March 23, 2018
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Update from the Federal Railroad Administration

Investment, technology, information sharing and collaboration are key for ensuring commuter rail networks are forward-looking and safe, said panelists at Monday’s “Update from the Federal Railroad Administration” session.

Moderator Doug Allen, member of the APTA Executive Committee, chair of both the Commuter Rail Committee and Commuter Rail CEOs Subcommittee and chief executive officer of Virginia Railway Express, opened the session by applauding the close working relationship between the commuter rail community and the FRA—especially in matters of safety—before introducing FRA representatives Juan D. Reyes III, chief counsel; Karl Alexy, deputy associate administrator for railroad safety; and Paul Nissenbaum, associate administrator for railroad policy and development.

Reyes noted the confirmation of Ronald L. Batory as FRA administrator, acknowledging Batory’s 45 years of industry experience and grasp of industry issues. Reyes described how new technology is changing the way industry is looking at rail “just as Uber changed the way we use taxis,” adding that FRA’s initiatives are geared toward implementation of new technologies including autonomous vehicles—even exploring the potential for autonomous trains.

He acknowledged that building a 21st-century public transportation system requires significant investment but also efficient investment. The administration’s infrastructure initiative, therefore, follows certain tenets, he explained: make targeted federal investments, encourage self-help, align infrastructure investment with entities best suited to provide sustained and efficient investment and leverage the private sector. The corresponding legislative plan contains six principles based on those tenets:

* Stimulate infrastructure investment;
* Invest in rural America;
* Increase state and local authority;
* Eliminate regulatory barriers;
* Streamline the permitting process; and
* Empower American workers.

Alexy outlined FRA’s Confidential Close Call Reporting System (“C3RS”), a voluntary program conducted in partnership with NASA whereby railroad carriers and their employees can report unsafe events and conditions without fear of punitive action from management. Data, submitted anonymously online or by mail, is sent to one of 17 peer review teams, who evaluate the information and make recommendations for corrective actions.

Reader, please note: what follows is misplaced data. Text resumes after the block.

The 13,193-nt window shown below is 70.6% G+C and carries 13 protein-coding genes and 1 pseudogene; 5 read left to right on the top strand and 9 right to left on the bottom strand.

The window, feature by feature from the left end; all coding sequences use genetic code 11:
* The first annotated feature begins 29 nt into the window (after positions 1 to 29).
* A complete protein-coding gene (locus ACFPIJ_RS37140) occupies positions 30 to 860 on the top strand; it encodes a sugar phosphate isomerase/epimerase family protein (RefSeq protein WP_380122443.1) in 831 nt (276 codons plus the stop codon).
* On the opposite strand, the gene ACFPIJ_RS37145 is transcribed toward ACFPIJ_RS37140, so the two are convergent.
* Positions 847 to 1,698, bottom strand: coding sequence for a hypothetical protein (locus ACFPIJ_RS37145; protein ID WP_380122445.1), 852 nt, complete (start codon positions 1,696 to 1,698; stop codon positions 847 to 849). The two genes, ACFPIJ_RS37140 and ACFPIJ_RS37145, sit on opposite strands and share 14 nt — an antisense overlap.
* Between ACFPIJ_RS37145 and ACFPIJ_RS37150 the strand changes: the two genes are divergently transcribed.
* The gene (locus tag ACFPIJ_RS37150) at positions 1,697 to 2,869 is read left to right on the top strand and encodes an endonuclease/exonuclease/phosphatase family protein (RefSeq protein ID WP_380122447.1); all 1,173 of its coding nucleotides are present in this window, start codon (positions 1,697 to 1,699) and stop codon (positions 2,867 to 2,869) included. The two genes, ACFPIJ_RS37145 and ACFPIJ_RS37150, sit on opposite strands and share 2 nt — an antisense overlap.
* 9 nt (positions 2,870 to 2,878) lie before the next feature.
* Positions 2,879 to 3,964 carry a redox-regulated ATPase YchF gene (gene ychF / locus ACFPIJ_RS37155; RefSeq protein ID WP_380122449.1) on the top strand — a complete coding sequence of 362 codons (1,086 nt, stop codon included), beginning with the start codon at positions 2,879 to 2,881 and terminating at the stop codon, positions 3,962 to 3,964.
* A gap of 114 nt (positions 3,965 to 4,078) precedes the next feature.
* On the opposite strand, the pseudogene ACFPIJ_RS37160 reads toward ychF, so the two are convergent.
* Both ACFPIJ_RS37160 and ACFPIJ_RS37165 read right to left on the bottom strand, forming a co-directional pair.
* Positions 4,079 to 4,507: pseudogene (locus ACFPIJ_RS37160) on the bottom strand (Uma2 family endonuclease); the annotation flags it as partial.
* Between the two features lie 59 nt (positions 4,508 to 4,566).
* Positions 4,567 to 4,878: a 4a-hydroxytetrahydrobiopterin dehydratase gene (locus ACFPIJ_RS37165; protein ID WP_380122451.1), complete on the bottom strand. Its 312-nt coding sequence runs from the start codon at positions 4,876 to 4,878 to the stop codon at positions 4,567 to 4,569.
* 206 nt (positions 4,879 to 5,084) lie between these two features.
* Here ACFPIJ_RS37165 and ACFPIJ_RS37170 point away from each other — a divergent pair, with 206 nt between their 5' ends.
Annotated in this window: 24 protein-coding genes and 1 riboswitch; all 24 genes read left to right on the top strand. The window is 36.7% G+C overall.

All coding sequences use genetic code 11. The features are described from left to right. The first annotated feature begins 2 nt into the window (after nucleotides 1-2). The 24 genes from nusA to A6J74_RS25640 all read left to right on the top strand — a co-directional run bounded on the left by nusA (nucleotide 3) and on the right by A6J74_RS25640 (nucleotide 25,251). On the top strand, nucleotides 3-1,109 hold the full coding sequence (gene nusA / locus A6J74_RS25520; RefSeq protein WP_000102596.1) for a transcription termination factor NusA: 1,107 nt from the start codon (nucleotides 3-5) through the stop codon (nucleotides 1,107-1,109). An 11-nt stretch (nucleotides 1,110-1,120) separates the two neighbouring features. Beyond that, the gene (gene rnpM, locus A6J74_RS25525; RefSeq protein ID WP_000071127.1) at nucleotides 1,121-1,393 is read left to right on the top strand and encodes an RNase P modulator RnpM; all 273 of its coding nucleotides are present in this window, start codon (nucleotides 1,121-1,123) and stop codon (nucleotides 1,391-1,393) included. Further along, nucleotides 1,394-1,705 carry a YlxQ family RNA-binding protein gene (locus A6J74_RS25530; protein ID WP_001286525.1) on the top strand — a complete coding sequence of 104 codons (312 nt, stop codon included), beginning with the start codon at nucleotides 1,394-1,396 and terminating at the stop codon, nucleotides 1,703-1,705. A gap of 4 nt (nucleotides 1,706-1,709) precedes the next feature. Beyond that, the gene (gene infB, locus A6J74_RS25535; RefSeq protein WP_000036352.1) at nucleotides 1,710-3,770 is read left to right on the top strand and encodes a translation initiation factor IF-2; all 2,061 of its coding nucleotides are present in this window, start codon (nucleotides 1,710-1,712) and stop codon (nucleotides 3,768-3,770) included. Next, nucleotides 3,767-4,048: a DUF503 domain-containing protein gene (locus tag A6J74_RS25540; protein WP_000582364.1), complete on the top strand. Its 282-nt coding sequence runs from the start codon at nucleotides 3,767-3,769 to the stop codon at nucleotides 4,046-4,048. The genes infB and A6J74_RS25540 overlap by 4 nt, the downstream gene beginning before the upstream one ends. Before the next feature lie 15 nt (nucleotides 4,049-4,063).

“Everyone is moving to a data-driven approach,” Alexy said, explaining how FRA is looking to deliver data—to both internal and public stakeholders—more quickly, accurately and with enhanced visualization tools. “There are many advancements in analytic capabilities,” he said, “and we’re looking at Watson [IBM’s question answering computer system] and at social media as examples, to see where we can pick up on trends in grade crossing and trespassing fatalities and how to address the issues.” Trespassing incidents, he explained, constitute the greatest cause of fatalities on the rail network.

He impressed upon attendees the year-end deadline for PTC implementation, noting that a railroad could apply for an extension to Dec. 31, 2020, if it meets certain statutory requirements, including all equipment being in place, back office up and running, personnel trained and revenue service demonstrations underway on the majority of the network.

Panelists, from left: Doug Allen, Juan D. Reyes III, Karl Alexy and Paul Nissenbaum.

"We realize there is work the FRA can do, too,” he continued. “We can help systems understand what the issues are, and we will be initiating meetings with equipment manufacturers to expedite making the equipment available. But I want to urge you all to work together to share lessons learned—there will be common issues you will all have to overcome.”

Nissenbaum described how, since 2011, FRA has provided more than $2.2 billion toward PTC implementation through grant and credit programs including RRIF, TIFIA and private equity bonds through DOT’s Build America Bureau. He also outlined other FRA programs that offer funding for a wide variety of railroad safety and infrastructure restoration and enhancement projects. “But regarding PTC, what we’re hearing from the railroads is not a money issue, but more an interoperability and testing issue,” he said.

Nissenbaum also discussed the research and development (R&D) arm of his office, charged with developing innovative and forward-looking safety and technology practices.

FRA has established a number of ­public and private-sector ­partnerships for these projects, he explained, including many with APTA members. One such partnership, with the city of Orlando, FL, uses photo enforcement technologies to address grade-crossing issues. Violations are captured on camera, much as with traffic speeding incidents, and the photograph mailed to the violator to serve as a warning. “The response has been very positive,” Nissenbaum says. “Many violators don’t realize they have committed a violation and are appreciative of the education.”

Another partnership, in Maine, addresses trespassing, with live monitoring of various locations fed to a police dispatcher who can respond. Nissenbaum appealed to attendees for their R&D suggestions: “We look for any and all ideas for human factors, rolling stock, train control, track and intelligent railroad systems, so get your ideas in!”

 

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